Start with the Sonoma Carneros region in the south part of the county. It’s close enough to San Pablo Bay to benefit from the cooling breezes that are so essential, especially with global climate change seemingly inevitable. It’s the area once defined as the American version of Burgundy, with its Pinot Noir and Chardonnay success stories.
How it responds to global climate change is yet to be played out, but all indications are that growers will solve the mysteries of increasing temperatures and retain the region’s famous ability to produce great Pinot Noir and Chardonnay
Russian River Valley, with its three or four distinct sub-regions, may well make the county’s greatest claim for distinctive characteristics in wine. One special character trait that emanates from the persistent fog in most of the American Viticultural Area (AVA) is the superb acidity levels that benefit almost every single grape variety grown there.
One of its greatest sub-districts is in the southern third of the AVA, where Pinot Noir seems to have asserted itself in world class ways. Even lovers of real French Burgundy concede that Russian River Valley has wines of special character that now compete directly with the Old World. Many of the top Sebastopol wineries are located in the Russian River Valley.
Alexander Valley, to the north, produces Cabernets with the County’s most reliable Bordeaux-centric style. Additionally, areas of the remarkable and divergent Sonoma Coast provide more evidence that Sonoma County can produce astounding Chardonnays and Pinot Noirs in even unremarkable locales.
Just north of Russian River Valley is an area that is known to be slightly warmer. Dry Creek Valley is a superb home for Cabernet and Zinfandel, but it’s cooling nighttime temperatures in the summer allow it to produce some of the finest Sauvignon Blancs, Chardonnay, and even dramatic Syrahs, and many other varieties like Cabernet Franc, Merlot, Grenache and Carignan.
Sonoma Valley, one of the oldest growing regions in the United States, has a proud history of growing many different grape varieties, including Cabernet Sauvignon (which dates back to the 1880s!). Just south of the town of Kenwood, Chardonnay and Sauvignon Blanc contend for top white wine honors, and Zinfandel and Merlot grow equally exciting raw material for red wines.
What’s particularly interesting about Sonoma County is that some areas are so far under the radar that only locals know about them.
One district that has yet to gain recognition is the Fountaingrove district. It meanders from one hillside plot to another and has shown early indications it can produce terrific red wine. (Fountaingrove is a formal AVA, but has yet to appear on many labels.)
The even more obscure Bennett Valley is just being discovered. One of its entrances is in its northern reaches, just outside western Santa Rosa, just to the southeast of the Sonoma County Fairgrounds. It then saunters southerly through low-lying hills behind what would otherwise be called the Sonoma Valley, to which it is connected just before you get to the town of Kenwood.
Unknown to most wine lovers, Bennett Valley is home to several fantastic vineyards that are planted to Pinot Noir and Syrah. Only 20 years ago Syrah was discovered to grow successfully in cooler regions.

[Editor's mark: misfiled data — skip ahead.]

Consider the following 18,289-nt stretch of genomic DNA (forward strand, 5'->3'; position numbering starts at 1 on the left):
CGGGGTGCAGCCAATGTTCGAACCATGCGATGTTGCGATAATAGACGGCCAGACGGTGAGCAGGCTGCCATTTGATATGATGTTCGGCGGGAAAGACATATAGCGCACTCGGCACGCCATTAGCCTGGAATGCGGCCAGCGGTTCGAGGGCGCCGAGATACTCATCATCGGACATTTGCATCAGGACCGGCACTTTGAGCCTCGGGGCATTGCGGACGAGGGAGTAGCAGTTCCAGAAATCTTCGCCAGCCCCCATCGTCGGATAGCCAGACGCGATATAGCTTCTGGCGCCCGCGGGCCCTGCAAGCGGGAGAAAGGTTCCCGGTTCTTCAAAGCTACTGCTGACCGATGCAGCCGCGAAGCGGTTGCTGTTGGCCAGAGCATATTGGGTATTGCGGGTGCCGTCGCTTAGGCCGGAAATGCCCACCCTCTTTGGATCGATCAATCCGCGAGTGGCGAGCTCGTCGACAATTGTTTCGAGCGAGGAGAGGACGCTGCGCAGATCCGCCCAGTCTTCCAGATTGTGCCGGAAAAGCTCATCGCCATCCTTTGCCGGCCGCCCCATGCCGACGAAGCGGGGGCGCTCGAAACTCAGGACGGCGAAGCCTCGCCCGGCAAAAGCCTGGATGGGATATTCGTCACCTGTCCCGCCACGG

As any dedicated wine lover will tell you, Pinot Noir demands a cooler climate, and what is becoming quite clear is that Bennett Valley has that perfect cooler climate influence that may be related to an adjoining area, but also has sufficient warmth to ripen other varieties as well, including Merlot.
That other adjoining area just referenced is called the Petaluma Gap, just outside Rohnert Park/Cotati. It is similar to Russian River Valley in that it has a single climatological feature that helps give it a cooler climate, much the way fog does for Russian River Valley.
Its persistent Pacific Ocean breezes (occasionally gales!) help retard ripening. This leads to a longer growing season during which the vines must struggle to retain moisture, thus producing a substantial Burgundian characteristic in the Pinot Noirs and even in some Chardonnays.
One of the greatest geographical features of Sonoma County, similar to Napa Valley, is the existence of hills and mountains on which grapes can thrive. This is partly because, once established, they need no help with water. Vines are content to send their roots deep into the earth to seek moisture.
For more than a century, Napa established vineyards that were planted on rocky outcroppings where the exposure was optimum and Cabernet could thrive. These include mountains named Spring, Diamond, Howell, and Veeder.
By contrast, Sonoma County has a virtually limitless amount of such land that can be turned into some of the most spectacular vineyard sites in the world, many of which have yet to be planted. One is very new. It is an almost completely unknown area called Pine Mountain/Cloverdale Peak.
Located well north of Dry Creek Valley, around the latitude of Geyserville, this remote land elevates to more than 2000 feet and is already home to some cool-climate Cabernet, almost a contradiction in terms. However, once you taste these wines, you will know that special things are in development.
So would you call Pine Mountain an actual “Wine Country”? Very few wineries are there; so it would be quite a stretch to call it a Wine Country. Yet it is the backbone of several potentially fabulous wines, and in years to come it will certainly be recognized as part of what I consider this country’s greatest, though underplayed, Wine Country, Sonoma County.
Despite the difficulty of definitively identifying the term “Wine Country”, I’m pretty sure a strong case could be made that more such regions exist within Sonoma County than just about any place in the world. And if more evidence were needed, just look at the overall quality of Sonoma County’s wines! You can essentially end the argument with a final QED. (link)